A+: Is a Problem Is Caused by Hardware or Software
The oldest dilemma for any computer technician is determining whether a problem is caused by hardware or software. The widespread use of Windows operating systems makes this problem even more acute than it was when MS-DOS was the predominant standard, because all hardware in a Windows system is controlled by Windows device drivers.
A troubleshooting cycle is a method that you can use to determine exactly what part of a complex system, such as a computer, is causing the problem. The troubleshooting cycle used in this section goes into more depth than the CompTIA six-step troubleshooting process. The first step is to determine the most likely source of the problem. The client interview will help you determine which subsystem is the best place to start solving the problem. In the previous example, the printing subsystem was the most likely place to start.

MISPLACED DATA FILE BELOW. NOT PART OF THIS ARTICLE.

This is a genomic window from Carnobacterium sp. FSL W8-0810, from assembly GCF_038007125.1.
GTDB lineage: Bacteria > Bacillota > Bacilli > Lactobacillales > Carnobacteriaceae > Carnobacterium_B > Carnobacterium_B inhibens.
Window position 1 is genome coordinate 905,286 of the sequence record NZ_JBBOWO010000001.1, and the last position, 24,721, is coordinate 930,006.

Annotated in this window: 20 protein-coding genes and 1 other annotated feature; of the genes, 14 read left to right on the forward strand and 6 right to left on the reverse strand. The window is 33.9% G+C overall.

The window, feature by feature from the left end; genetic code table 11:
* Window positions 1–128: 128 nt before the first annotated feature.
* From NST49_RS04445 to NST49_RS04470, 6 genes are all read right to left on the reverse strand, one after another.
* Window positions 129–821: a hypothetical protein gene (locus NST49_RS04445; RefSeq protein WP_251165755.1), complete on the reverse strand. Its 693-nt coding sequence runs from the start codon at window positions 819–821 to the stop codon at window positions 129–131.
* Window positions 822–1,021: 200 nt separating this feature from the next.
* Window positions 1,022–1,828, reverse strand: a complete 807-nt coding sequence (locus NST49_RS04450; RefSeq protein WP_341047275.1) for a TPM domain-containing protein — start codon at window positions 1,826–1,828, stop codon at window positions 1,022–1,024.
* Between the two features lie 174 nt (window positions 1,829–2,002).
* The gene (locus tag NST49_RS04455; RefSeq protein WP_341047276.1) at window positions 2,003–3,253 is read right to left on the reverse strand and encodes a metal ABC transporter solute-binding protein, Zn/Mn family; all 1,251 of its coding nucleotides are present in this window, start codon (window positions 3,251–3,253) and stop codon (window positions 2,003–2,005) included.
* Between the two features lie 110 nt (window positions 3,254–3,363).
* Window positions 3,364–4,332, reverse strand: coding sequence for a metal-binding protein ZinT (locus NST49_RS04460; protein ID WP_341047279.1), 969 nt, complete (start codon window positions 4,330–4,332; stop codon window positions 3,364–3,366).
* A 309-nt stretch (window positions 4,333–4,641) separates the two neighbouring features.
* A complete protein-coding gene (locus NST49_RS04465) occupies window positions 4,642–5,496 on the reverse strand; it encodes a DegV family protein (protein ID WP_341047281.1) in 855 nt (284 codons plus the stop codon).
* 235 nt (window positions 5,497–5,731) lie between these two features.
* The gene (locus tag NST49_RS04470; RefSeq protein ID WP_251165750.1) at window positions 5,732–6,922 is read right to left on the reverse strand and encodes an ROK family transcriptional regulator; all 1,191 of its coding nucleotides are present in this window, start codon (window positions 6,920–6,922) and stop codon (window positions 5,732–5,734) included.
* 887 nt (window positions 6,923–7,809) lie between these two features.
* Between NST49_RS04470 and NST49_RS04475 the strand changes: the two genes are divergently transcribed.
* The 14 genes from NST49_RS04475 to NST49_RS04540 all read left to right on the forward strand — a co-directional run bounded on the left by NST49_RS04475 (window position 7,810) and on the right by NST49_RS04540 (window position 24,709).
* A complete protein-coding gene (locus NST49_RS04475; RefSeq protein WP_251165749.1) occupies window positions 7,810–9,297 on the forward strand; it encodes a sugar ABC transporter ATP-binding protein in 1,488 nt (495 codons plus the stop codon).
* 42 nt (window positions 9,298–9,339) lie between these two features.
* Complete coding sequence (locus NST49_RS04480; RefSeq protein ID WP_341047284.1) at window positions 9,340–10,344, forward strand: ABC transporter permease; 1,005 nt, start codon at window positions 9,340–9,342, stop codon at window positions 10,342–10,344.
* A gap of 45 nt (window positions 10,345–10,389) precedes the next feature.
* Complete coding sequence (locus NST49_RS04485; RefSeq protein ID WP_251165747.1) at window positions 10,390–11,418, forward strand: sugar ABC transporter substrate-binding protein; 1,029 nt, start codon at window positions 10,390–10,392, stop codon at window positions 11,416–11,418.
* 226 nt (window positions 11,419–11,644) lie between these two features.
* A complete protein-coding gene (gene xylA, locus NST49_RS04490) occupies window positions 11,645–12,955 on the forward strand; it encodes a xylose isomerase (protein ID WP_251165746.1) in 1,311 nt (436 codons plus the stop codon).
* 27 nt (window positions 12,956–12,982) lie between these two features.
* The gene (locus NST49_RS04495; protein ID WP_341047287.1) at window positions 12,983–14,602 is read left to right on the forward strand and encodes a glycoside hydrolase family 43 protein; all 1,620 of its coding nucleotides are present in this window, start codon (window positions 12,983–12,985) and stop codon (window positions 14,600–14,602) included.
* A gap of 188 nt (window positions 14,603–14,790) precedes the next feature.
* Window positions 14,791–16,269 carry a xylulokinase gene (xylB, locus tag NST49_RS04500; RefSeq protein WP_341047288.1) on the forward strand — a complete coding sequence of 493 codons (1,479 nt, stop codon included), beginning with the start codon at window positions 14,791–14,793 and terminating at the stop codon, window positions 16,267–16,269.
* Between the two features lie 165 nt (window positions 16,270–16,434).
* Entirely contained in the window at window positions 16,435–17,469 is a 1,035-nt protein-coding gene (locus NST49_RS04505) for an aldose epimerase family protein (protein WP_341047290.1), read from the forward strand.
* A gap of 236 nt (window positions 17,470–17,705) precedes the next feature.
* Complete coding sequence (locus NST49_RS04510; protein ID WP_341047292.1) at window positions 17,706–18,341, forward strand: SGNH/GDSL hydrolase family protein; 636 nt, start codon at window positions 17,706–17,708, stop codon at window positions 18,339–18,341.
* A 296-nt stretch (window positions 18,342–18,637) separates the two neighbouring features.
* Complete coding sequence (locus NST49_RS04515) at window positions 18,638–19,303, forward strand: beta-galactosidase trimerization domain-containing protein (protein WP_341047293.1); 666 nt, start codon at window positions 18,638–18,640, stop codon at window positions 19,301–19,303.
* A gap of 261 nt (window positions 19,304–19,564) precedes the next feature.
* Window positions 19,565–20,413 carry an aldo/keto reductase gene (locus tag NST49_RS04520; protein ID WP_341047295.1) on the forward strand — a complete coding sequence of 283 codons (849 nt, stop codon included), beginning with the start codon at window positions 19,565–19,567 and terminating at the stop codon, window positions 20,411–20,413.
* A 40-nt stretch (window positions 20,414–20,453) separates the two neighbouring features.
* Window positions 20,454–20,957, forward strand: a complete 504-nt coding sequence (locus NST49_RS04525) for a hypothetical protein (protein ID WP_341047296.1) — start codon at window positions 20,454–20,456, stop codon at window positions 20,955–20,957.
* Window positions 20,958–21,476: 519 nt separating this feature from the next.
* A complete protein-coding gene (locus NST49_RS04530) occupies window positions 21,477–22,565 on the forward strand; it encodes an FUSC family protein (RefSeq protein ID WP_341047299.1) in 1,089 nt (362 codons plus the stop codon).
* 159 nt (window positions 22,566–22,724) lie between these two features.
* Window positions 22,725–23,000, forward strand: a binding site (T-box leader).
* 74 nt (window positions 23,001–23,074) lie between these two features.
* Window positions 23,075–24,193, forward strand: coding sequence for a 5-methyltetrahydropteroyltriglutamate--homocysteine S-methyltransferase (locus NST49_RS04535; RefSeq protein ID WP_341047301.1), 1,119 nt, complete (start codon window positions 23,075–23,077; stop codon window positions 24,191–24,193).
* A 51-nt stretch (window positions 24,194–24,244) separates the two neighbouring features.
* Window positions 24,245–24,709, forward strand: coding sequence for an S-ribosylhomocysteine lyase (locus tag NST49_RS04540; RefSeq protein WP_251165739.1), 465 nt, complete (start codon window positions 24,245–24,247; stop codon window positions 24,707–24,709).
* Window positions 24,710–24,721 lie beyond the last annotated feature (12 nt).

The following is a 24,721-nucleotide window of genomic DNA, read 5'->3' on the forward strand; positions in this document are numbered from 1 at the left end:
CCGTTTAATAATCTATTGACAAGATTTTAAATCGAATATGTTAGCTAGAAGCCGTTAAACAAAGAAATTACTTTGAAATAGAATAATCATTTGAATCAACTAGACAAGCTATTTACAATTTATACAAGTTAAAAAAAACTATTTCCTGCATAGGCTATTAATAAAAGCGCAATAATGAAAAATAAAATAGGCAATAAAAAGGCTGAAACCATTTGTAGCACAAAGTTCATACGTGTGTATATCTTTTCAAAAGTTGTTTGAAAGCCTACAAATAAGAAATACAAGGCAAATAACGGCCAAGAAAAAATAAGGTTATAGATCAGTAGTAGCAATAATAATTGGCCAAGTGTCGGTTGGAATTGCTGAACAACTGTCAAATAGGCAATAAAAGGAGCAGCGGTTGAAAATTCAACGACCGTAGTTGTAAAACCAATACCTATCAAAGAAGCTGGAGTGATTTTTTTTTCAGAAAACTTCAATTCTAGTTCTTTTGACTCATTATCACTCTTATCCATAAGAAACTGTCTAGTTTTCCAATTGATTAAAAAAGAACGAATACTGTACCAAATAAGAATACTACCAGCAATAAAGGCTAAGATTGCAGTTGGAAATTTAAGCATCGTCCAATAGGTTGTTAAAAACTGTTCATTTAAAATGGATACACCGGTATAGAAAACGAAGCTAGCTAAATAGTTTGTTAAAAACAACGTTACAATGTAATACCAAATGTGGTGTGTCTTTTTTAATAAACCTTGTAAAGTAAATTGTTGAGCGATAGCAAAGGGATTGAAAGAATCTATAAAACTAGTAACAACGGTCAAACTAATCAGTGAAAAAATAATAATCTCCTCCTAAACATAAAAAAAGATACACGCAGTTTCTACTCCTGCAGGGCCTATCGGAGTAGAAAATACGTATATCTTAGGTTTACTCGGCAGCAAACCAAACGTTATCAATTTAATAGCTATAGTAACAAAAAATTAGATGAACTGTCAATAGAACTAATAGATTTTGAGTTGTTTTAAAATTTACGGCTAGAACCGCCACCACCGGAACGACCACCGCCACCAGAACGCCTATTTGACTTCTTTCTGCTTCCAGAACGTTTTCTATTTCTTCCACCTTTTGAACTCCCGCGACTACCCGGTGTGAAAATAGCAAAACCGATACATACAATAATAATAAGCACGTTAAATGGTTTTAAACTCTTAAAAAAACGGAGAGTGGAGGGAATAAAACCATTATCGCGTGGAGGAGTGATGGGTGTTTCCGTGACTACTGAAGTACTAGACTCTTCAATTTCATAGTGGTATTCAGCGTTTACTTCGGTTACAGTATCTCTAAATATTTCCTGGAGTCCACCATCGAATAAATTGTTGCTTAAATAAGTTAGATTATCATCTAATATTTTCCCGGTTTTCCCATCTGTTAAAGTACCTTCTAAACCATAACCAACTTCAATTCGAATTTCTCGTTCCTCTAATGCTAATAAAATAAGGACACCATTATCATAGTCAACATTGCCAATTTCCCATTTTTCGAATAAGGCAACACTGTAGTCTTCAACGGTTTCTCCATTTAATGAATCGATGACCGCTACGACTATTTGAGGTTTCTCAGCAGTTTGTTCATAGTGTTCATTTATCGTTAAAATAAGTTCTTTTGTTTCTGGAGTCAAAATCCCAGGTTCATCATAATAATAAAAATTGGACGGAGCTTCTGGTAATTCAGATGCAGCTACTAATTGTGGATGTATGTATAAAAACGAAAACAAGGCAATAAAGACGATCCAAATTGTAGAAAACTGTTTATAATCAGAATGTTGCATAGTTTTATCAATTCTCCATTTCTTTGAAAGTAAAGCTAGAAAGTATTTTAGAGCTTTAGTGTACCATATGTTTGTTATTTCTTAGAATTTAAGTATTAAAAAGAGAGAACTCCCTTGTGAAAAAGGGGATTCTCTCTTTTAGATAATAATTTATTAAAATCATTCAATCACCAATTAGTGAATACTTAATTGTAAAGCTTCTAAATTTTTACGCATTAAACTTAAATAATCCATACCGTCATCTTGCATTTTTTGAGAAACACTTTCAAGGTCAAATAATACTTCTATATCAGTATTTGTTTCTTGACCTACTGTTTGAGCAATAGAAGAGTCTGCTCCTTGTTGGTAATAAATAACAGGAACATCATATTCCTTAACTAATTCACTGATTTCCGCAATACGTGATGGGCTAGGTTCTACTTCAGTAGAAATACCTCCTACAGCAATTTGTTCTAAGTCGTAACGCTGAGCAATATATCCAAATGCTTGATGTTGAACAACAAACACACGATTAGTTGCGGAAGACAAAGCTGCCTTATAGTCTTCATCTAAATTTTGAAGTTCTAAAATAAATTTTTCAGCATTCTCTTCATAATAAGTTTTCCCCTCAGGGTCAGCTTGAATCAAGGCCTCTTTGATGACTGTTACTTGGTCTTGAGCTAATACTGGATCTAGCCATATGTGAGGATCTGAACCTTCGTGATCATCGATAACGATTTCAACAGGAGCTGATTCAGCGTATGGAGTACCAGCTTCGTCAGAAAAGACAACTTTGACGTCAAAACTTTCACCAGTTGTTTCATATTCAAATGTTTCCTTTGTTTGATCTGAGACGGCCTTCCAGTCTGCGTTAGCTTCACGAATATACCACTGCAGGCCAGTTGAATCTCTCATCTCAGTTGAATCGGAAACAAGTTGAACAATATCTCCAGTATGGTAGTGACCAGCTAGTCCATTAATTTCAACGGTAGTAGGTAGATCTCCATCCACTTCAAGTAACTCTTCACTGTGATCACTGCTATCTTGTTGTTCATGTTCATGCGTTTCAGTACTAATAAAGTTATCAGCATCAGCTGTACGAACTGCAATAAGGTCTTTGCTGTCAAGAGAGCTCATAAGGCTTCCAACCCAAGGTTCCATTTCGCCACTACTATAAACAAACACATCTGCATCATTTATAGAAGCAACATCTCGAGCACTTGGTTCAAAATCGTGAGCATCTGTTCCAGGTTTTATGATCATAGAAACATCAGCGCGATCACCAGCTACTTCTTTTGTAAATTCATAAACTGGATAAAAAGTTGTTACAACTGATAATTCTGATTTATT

A subsystem is the combination of components designed to do a particular task, and it can include hardware, software, and firmware components.
For example, for the printing subsystem:
Software: Printer driver in Windows appHardware: Printer, cable, parallel, serial, USB or network port
Firmware: BIOS configuration
Display subsystem software: Video drivers in Windows
Hardware: Video card (unless motherboard has integrated video), monitor, cables, port type
Firmware: Video BIOS, BIOS configuration of video, boot priority
Audio subsystem software: Audio drivers in Windows
Hardware: Sound card (unless motherboard has integrated audio), cables, speaker, mike, cables from CD/DVD
Firmware: BIOS configuration for integrated audio
Mouse/pointing device subsystem software: drivers in Windows
Hardware: Mouse or pointer device, serial or mouse port, USB port
Firmware: BIOS port configuration, USB legacy configuration
Keyboard subsystem software: drivers in Windows
Hardware: Keyboard, PS/2 or USB port
Firmware: BIOS keyboard configuration, USB legacy configuration
Storage subsystem software: drivers in Windows
Hardware: Drives, cables, power cables, drive interface card or built-in ports
Firmware: BIOS drive configuration for PATA, SATA, USB, IEEE-1394, RAID